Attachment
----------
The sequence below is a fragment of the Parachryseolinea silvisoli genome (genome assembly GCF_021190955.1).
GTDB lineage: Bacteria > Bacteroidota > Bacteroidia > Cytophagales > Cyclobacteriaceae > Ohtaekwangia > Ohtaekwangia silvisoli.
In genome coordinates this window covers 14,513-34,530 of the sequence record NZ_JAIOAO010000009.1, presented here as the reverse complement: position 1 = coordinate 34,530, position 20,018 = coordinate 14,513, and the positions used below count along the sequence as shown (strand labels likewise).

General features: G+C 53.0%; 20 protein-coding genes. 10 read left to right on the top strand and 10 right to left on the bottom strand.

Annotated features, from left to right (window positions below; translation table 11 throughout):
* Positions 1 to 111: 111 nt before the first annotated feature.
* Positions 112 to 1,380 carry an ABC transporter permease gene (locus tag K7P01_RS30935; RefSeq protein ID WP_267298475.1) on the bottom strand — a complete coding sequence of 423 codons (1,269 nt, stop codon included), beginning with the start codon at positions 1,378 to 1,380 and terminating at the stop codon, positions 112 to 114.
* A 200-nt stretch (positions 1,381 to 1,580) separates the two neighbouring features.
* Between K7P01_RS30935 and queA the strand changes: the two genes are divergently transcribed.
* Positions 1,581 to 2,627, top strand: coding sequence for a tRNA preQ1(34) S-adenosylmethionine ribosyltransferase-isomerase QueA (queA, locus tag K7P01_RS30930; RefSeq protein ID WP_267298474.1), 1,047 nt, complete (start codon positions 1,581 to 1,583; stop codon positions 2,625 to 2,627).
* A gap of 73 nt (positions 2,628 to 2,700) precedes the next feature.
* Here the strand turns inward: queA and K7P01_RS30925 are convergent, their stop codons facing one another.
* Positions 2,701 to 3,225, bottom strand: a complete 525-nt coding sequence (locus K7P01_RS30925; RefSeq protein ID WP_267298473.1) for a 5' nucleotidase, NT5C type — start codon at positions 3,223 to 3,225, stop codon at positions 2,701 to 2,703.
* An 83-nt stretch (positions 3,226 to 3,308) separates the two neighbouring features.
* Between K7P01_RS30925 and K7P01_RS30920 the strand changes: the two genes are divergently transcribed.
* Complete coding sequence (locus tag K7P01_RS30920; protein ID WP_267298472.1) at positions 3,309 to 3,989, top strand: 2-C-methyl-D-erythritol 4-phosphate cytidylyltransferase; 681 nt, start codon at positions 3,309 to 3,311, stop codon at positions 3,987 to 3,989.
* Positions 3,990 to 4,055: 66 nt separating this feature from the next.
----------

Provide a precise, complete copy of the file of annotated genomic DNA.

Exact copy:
The sequence below is a fragment of the Parachryseolinea silvisoli genome (genome assembly GCF_021190955.1).
GTDB lineage: Bacteria > Bacteroidota > Bacteroidia > Cytophagales > Cyclobacteriaceae > Ohtaekwangia > Ohtaekwangia silvisoli.
In genome coordinates this window covers 14,513-34,530 of the sequence record NZ_JAIOAO010000009.1, presented here as the reverse complement: position 1 = coordinate 34,530, position 20,018 = coordinate 14,513, and the positions used below count along the sequence as shown (strand labels likewise).

General features: G+C 53.0%; 20 protein-coding genes. 10 read left to right on the top strand and 10 right to left on the bottom strand.

Annotated features, from left to right (window positions below; translation table 11 throughout):
* Positions 1 to 111: 111 nt before the first annotated feature.
* Positions 112 to 1,380 carry an ABC transporter permease gene (locus tag K7P01_RS30935; RefSeq protein ID WP_267298475.1) on the bottom strand — a complete coding sequence of 423 codons (1,269 nt, stop codon included), beginning with the start codon at positions 1,378 to 1,380 and terminating at the stop codon, positions 112 to 114.
* A 200-nt stretch (positions 1,381 to 1,580) separates the two neighbouring features.
* Between K7P01_RS30935 and queA the strand changes: the two genes are divergently transcribed.
* Positions 1,581 to 2,627, top strand: coding sequence for a tRNA preQ1(34) S-adenosylmethionine ribosyltransferase-isomerase QueA (queA, locus tag K7P01_RS30930; RefSeq protein ID WP_267298474.1), 1,047 nt, complete (start codon positions 1,581 to 1,583; stop codon positions 2,625 to 2,627).
* A gap of 73 nt (positions 2,628 to 2,700) precedes the next feature.
* Here the strand turns inward: queA and K7P01_RS30925 are convergent, their stop codons facing one another.
* Positions 2,701 to 3,225, bottom strand: a complete 525-nt coding sequence (locus K7P01_RS30925; RefSeq protein ID WP_267298473.1) for a 5' nucleotidase, NT5C type — start codon at positions 3,223 to 3,225, stop codon at positions 2,701 to 2,703.
* An 83-nt stretch (positions 3,226 to 3,308) separates the two neighbouring features.
* Between K7P01_RS30925 and K7P01_RS30920 the strand changes: the two genes are divergently transcribed.
* Complete coding sequence (locus tag K7P01_RS30920; protein ID WP_267298472.1) at positions 3,309 to 3,989, top strand: 2-C-methyl-D-erythritol 4-phosphate cytidylyltransferase; 681 nt, start codon at positions 3,309 to 3,311, stop codon at positions 3,987 to 3,989.
* Positions 3,990 to 4,055: 66 nt separating this feature from the next.